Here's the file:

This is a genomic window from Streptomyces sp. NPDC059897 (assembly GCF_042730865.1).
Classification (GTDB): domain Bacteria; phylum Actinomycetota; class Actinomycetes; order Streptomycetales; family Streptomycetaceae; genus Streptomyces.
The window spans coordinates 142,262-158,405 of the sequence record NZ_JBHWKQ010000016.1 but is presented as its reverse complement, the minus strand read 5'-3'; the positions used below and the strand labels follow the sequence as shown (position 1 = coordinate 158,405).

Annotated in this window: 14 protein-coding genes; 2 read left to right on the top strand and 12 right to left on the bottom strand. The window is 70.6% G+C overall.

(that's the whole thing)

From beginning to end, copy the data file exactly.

This is a genomic window from Streptomyces sp. NPDC059897 (assembly GCF_042730865.1).
Classification (GTDB): domain Bacteria; phylum Actinomycetota; class Actinomycetes; order Streptomycetales; family Streptomycetaceae; genus Streptomyces.
The window spans coordinates 142,262-158,405 of the sequence record NZ_JBHWKQ010000016.1 but is presented as its reverse complement, the minus strand read 5'-3'; the positions used below and the strand labels follow the sequence as shown (position 1 = coordinate 158,405).

Annotated in this window: 14 protein-coding genes; 2 read left to right on the top strand and 12 right to left on the bottom strand. The window is 70.6% G+C overall.